In this way, users’ choices and readings will be affected and the difference between credible news outlets, amateurs, and false news (here there is an academic research study on the social expansion of so-called hoaxes) will be less and less clear. Anyone can write about everything, every news website feels compelled to have its version of events, even if not needed (a journalistic exasperation that John Herrman of The Awl defines as a sort of “we should have something on this” syndrome of which we had already talked about recently and that has once again become a subject of debate). The result is that the outcome of any journalistic effort is given to external and omnivorous companies like Facebook and Google, which are likely to affect a good job and flatten that of others. “This is not the Internet’s fault,” Sessions explains, but the social consequences are enormous and yet to be discovered, in a context in which quality must compete on equal terms with all other content and play on the same grounds (that of clickbait, for example).
One of the often cherished spectra in the analysis of online news criticism is clickbait, the headline or “sensational” topic that would like to capture the attention of the reader (here a recent study on US and French media by Angèle Christin). Annalee Nevitz of io9 has tried to trace its history. According to her research, capture-of-readers content has always existed in various forms, from the sensationalist headline to the comics page, as well as criticisms of these practices – and more generally of the means offered by modernity – have always found a home (here a political cartoon from 1888), until the inevitable warning against the telegraph, published in the NYT in the mid nineteenth century. In a couple of posts Mathew Ingram of GigaOM tries to respond to criticism and to return to the “golden age” subject. The decline of the industry is evident (though just take a look at this post by Frederic Filloux about the last 10 years of the media market), although journalism is not only “newspaper,” but a set of ideas, insights and services that are looking for their winning path in a period of transition. This is not the best of times for journalism, Ingram continues, but it is not the worst either. Complaining about digital natives and their content (from BuzzFeed to Vice and Gawker) is like blaming the horoscopes. We can only expect that the evolution is fulfilled and try to be protagonists. “Journalism will be just fine, even if print-based newspapers and magazines are not.”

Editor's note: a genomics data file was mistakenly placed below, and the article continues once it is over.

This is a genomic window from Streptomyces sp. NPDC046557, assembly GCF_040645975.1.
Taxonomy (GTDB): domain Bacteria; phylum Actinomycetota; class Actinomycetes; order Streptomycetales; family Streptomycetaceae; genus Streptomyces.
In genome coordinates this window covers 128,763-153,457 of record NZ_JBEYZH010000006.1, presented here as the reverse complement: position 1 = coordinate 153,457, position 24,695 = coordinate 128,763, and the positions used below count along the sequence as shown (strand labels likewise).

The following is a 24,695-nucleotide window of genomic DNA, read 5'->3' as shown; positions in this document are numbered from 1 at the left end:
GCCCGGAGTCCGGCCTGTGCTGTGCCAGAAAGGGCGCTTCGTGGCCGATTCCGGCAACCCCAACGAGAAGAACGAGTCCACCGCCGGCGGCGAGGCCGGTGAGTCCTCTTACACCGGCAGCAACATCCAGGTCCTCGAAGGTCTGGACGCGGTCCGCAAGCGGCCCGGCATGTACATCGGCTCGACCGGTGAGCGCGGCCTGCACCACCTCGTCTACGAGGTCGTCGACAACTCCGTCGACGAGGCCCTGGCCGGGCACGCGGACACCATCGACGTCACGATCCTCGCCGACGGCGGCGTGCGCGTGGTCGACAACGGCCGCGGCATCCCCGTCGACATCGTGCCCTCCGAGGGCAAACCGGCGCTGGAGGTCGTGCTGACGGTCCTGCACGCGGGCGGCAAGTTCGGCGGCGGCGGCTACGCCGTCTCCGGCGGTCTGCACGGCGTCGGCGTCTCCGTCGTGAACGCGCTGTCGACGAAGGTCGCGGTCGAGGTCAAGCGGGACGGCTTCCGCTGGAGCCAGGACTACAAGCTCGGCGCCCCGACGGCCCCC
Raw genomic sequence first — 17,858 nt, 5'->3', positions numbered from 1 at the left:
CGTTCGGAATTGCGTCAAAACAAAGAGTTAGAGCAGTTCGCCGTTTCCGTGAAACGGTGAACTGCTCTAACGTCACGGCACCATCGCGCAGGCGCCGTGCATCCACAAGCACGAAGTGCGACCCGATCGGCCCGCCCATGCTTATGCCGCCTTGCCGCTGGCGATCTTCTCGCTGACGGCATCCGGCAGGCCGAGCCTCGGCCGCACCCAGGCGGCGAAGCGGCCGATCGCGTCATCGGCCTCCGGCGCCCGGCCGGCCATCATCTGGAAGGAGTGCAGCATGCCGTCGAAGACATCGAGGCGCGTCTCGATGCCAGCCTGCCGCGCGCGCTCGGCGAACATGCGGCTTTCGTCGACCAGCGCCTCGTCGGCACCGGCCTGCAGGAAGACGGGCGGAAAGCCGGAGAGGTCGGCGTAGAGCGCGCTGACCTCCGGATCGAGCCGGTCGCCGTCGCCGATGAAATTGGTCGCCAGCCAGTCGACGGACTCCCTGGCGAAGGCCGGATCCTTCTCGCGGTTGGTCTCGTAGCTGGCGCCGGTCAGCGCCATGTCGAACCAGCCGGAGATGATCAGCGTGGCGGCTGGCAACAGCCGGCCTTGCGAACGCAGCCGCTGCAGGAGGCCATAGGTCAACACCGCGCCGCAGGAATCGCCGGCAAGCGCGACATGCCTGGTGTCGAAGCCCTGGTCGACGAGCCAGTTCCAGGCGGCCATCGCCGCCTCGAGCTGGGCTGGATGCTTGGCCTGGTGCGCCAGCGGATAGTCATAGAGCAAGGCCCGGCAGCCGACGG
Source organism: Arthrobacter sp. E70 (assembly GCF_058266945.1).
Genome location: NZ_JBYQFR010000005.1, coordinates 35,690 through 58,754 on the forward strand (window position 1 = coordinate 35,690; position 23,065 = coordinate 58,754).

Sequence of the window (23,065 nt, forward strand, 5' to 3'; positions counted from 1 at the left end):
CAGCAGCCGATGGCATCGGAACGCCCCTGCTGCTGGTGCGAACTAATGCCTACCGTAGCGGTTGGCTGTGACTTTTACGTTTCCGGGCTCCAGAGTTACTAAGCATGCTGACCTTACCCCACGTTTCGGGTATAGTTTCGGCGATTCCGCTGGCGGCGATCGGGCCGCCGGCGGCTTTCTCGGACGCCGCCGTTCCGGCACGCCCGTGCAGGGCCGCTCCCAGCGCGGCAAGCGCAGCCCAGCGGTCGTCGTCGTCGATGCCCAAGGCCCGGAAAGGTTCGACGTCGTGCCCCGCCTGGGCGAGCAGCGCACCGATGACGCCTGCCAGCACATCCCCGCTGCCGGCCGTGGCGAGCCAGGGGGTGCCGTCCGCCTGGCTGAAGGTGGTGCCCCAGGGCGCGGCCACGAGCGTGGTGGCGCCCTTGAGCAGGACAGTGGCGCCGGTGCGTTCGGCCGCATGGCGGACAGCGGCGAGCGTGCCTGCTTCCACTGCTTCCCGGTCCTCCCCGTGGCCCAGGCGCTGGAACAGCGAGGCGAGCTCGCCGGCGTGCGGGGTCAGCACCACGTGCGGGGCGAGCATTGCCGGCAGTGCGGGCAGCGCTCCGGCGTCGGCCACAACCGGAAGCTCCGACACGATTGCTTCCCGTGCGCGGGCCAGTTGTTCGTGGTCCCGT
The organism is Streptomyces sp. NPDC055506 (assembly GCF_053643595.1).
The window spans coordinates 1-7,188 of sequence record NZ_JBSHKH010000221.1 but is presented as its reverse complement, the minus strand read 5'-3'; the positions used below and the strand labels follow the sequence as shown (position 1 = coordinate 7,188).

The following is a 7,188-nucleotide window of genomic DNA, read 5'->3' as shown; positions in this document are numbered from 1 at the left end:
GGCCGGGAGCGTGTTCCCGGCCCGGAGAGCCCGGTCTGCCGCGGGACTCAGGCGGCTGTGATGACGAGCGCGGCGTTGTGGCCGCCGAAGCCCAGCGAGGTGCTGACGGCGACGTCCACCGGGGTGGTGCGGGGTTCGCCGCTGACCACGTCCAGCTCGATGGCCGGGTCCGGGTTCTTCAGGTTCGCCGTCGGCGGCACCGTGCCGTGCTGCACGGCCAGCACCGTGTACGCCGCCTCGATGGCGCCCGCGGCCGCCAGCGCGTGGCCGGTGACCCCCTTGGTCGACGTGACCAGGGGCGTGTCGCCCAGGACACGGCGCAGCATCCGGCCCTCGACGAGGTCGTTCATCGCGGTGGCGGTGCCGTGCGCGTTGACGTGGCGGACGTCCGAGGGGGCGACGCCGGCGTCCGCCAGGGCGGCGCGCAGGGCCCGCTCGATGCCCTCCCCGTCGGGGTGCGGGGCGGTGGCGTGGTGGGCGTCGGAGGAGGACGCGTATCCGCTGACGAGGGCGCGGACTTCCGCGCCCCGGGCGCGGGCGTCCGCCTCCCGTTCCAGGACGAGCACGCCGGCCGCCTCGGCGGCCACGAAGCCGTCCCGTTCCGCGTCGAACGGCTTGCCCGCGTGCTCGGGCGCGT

Inventing journalism: the I fucking love science case